Volkswagen’s Andreas Mikkelsen led ADAC Rallye Deutschland at the end of the opening morning after team-mate Sébastien Ogier surrendered his early lead with an overshoot at a hairpin.
Stage info: SS2
The stage is familiar, but was driven in the opposite direction to last year. It’s a typical German vineyard test, zig-zagging up and down the hillsides with short stretches of main road to link the narrow service tracks. There is more space on the edges of the roads and that allows plenty of opportunities for cutting.
Mikkelsen wasn’t the fastest driver in the second stage at Moselland, but the hard work he had done in SS1 meant he jumped to the head of the pack by 2.7s when Ogier faltered.
The Norwegian was a happy man when he saw the time sheets because his second stage performance hadn’t been to his liking. “That was not a really good stage – I did a lot of mistakes,” he admitted.
“This stage was run in 2013 and I didn’t do the rally that year. There is so much note information and you have to be so accurate. Sometimes it’s just too much and I can’t get it all into my head.”
Thierry Neuville also leapt ahead of Ogier in SS2, despite damaging a wheel on his Hyundai i20 WRC when he was a little too keen with the throttle pedal at a hairpin. “It was a tight hairpin and I hit a stone in the road,” he said. “The end of the stage felt nice but the beginning was not good.”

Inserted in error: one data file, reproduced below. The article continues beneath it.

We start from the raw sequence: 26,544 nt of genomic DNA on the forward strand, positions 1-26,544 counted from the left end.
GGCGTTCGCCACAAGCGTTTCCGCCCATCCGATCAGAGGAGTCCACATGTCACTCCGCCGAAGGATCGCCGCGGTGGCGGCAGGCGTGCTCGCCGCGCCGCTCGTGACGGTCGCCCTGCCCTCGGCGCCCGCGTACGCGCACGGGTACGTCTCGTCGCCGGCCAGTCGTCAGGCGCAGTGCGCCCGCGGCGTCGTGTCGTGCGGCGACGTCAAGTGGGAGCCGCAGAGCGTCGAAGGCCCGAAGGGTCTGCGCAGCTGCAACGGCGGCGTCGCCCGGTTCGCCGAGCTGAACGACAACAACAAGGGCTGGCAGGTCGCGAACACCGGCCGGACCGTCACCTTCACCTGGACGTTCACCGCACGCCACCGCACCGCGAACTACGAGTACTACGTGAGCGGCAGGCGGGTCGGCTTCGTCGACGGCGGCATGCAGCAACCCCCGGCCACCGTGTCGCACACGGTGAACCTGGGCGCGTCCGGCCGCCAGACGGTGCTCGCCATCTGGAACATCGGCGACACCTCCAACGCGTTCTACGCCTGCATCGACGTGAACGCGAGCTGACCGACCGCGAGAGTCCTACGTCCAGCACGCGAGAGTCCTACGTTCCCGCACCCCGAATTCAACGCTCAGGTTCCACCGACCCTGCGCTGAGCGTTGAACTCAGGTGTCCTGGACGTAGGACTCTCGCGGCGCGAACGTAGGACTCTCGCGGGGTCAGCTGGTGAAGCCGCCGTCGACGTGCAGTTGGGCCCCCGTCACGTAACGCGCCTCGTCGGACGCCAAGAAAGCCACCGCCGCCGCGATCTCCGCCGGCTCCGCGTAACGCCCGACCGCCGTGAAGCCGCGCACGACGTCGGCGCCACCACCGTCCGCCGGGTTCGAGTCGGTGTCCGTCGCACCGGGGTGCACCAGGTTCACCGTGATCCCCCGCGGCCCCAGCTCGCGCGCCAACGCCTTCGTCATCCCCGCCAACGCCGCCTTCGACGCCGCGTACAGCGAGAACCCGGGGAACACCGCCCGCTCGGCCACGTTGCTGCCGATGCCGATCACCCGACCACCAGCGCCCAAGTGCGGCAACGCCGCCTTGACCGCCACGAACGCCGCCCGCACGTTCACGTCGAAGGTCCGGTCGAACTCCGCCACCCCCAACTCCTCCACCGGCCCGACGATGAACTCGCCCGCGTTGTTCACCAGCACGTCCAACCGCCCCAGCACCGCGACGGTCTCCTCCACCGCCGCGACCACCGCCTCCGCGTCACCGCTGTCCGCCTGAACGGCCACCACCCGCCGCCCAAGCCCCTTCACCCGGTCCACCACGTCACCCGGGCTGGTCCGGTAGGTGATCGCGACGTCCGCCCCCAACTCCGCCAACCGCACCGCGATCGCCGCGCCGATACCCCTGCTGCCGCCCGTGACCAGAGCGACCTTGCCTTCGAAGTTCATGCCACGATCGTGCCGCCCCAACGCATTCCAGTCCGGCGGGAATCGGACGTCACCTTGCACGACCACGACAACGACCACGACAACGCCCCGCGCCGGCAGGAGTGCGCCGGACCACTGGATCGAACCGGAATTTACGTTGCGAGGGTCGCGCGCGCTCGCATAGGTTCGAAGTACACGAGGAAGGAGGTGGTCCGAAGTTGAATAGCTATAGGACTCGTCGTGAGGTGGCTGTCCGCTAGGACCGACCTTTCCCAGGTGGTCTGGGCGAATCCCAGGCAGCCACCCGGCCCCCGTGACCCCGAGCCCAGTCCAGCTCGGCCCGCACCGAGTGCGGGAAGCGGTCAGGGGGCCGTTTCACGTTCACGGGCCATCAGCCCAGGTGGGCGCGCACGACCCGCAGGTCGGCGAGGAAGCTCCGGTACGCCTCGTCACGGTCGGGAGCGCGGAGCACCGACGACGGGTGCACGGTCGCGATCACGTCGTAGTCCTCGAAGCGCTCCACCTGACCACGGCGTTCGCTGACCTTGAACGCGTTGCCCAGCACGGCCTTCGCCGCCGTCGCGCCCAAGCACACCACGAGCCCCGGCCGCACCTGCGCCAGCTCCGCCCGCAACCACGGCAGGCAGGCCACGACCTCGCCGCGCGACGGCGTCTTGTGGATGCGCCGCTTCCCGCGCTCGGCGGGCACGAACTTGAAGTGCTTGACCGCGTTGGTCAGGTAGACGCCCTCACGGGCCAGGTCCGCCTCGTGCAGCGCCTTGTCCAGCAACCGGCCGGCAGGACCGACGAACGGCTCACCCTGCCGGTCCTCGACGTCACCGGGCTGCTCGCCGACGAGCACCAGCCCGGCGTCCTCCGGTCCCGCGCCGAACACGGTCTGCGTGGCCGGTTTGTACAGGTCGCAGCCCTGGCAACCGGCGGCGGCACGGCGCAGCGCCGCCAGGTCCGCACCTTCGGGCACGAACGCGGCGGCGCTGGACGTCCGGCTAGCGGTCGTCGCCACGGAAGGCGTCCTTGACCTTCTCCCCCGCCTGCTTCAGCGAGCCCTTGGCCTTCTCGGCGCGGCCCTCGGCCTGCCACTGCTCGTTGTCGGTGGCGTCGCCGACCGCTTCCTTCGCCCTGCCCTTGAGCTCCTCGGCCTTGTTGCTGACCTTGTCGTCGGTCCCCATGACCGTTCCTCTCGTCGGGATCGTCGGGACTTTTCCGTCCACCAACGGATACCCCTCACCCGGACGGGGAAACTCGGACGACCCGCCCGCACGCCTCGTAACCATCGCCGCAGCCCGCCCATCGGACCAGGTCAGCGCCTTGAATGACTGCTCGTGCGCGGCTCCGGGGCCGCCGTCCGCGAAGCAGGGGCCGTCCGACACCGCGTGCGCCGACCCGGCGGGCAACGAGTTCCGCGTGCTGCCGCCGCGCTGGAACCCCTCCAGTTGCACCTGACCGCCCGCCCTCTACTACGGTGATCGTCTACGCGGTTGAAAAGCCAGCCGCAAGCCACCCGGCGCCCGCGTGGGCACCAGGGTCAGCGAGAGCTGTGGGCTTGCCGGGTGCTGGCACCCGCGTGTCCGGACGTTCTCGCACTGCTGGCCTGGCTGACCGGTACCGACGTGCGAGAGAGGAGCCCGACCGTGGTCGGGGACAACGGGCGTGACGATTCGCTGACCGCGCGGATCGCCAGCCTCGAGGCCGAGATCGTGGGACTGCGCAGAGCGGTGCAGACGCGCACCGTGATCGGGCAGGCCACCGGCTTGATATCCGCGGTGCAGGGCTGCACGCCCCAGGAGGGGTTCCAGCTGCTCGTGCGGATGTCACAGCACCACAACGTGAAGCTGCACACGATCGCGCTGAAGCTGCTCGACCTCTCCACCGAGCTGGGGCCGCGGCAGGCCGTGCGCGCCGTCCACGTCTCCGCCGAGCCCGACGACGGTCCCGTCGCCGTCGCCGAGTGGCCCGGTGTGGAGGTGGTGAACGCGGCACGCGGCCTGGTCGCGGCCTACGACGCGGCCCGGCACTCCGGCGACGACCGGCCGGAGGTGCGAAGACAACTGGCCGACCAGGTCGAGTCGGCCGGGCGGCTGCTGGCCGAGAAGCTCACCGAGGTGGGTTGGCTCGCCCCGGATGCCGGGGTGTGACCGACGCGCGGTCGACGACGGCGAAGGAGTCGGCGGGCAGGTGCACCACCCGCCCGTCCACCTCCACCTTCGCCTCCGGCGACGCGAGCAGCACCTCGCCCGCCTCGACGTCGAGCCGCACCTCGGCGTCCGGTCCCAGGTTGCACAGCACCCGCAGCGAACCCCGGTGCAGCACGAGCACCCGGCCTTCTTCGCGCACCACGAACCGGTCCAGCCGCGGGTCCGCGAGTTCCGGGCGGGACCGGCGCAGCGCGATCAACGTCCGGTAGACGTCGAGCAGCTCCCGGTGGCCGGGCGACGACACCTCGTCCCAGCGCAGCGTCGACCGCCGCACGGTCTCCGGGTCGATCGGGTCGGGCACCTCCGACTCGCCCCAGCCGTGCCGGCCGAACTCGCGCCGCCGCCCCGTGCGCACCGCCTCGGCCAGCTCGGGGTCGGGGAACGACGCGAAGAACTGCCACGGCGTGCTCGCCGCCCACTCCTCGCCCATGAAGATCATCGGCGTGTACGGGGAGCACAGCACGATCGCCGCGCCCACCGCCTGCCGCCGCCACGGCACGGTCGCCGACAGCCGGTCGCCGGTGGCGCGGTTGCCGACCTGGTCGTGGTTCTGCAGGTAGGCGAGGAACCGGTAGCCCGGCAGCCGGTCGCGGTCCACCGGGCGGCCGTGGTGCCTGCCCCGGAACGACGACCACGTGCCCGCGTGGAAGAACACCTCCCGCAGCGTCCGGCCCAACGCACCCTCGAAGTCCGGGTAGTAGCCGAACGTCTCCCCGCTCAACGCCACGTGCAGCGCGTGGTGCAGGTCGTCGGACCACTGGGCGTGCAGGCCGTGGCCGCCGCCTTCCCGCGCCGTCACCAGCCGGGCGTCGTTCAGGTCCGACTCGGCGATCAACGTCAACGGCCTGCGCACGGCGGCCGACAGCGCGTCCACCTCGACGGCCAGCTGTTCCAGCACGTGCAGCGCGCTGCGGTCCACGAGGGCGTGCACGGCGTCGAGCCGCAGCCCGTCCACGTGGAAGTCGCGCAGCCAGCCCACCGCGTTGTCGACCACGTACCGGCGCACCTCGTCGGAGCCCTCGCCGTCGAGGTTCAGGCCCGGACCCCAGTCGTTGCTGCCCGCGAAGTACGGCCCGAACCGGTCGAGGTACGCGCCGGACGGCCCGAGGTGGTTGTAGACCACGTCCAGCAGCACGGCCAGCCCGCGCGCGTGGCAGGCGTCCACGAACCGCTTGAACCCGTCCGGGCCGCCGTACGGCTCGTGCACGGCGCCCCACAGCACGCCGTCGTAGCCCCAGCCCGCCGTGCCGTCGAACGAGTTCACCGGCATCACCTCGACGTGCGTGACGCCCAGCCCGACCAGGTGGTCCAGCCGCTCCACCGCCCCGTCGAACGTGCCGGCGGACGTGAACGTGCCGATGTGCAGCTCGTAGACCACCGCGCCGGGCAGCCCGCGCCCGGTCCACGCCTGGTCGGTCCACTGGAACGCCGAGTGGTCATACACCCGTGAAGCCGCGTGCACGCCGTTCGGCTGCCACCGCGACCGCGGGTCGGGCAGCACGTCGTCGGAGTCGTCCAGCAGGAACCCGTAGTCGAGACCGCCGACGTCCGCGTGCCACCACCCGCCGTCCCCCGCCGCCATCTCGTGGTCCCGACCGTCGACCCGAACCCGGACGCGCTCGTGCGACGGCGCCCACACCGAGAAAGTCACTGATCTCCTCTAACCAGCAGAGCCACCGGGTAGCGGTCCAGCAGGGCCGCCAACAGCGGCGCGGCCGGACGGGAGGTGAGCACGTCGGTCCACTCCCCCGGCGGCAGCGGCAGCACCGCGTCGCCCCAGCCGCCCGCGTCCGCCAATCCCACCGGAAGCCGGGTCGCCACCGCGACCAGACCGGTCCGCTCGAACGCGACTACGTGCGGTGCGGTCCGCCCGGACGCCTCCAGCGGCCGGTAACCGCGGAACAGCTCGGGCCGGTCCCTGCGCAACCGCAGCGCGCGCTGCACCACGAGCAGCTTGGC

Ogier found himself trailing his Belgian rival by 4.1s at the end of an eventful first morning on Germany’s asphalt roads. But he wasn’t overly concerned that he had dropped two places with an uncharacteristic error.
The reigning world champion said: “I did a mistake at the beginning of the stage when I missed the hairpin and had to go back. But it’s okay. It’s not an easy stage.”
Hyundai’s second i20 WRC ended the morning in fourth place as Dani Sordo got to grips with the conditions. The Spaniard was only 3.5s behind Ogier but felt that he could have been much faster if he hadn’t been having to contend with an unhelpful amount of understeer.
Ott Tänak struggled for grip in Mosseland, a legacy of him not being able to cool his Fiesta’s Dmack tyres on the short road section after the opening stage. He was only sixth fastest in the stage, but retained his fifth place and a 6.6s advantage over Stéphane Lefebvre who was running in a privately-entered DS 3 WRC.
M-Sport’s Mads Østberg dropped to seventh on SS2 after suffering with a number of problems in the stage.
“Many things are not right,” he explained. “The brakes were not working just before the stage, there’s something wrong with the steering on the front and the handbrake is not working. It’s not been easy.”
Hyundai’s Hayden Paddon completed the list of World Rally Cars that were still running at the end of the first morning. The Kiwi, still finessing his skills on his least-favoured stage surface, was eighth – more than a minute off Mikkelsen’s benchmark pace.
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